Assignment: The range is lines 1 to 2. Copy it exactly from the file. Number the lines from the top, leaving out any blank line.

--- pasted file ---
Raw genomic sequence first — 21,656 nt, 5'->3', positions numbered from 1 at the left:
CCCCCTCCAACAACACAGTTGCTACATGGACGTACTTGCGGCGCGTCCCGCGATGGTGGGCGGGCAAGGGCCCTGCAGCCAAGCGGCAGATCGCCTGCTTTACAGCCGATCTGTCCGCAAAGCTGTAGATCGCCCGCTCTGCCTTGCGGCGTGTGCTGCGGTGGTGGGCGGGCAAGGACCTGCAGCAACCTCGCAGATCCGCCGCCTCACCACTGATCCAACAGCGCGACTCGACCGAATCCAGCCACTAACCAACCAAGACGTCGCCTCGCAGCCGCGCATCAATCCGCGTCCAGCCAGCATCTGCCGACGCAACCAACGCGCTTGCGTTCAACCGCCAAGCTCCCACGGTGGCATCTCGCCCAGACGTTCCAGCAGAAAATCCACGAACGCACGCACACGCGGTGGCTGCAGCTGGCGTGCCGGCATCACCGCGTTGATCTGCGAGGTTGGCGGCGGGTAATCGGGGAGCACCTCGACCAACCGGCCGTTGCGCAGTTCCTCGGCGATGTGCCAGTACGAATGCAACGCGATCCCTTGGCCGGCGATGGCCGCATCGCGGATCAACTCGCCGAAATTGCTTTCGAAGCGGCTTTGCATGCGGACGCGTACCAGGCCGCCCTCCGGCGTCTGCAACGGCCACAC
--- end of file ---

Raw genomic sequence first — 21,656 nt, 5'->3', positions numbered from 1 at the left:
CCCCCTCCAACAACACAGTTGCTACATGGACGTACTTGCGGCGCGTCCCGCGATGGTGGGCGGGCAAGGGCCCTGCAGCCAAGCGGCAGATCGCCTGCTTTACAGCCGATCTGTCCGCAAAGCTGTAGATCGCCCGCTCTGCCTTGCGGCGTGTGCTGCGGTGGTGGGCGGGCAAGGACCTGCAGCAACCTCGCAGATCCGCCGCCTCACCACTGATCCAACAGCGCGACTCGACCGAATCCAGCCACTAACCAACCAAGACGTCGCCTCGCAGCCGCGCATCAATCCGCGTCCAGCCAGCATCTGCCGACGCAACCAACGCGCTTGCGTTCAACCGCCAAGCTCCCACGGTGGCATCTCGCCCAGACGTTCCAGCAGAAAATCCACGAACGCACGCACACGCGGTGGCTGCAGCTGGCGTGCCGGCATCACCGCGTTGATCTGCGAGGTTGGCGGCGGGTAATCGGGGAGCACCTCGACCAACCGGCCGTTGCGCAGTTCCTCGGCGATGTGCCAGTACGAATGCAACGCGATCCCTTGGCCGGCGATGGCCGCATCGCGGATCAACTCGCCGAAATTGCTTTCGAAGCGGCTTTGCATGCGGACGCGTACCAGGCCGCCCTCCGGCGTCTGCAACGGCCACAC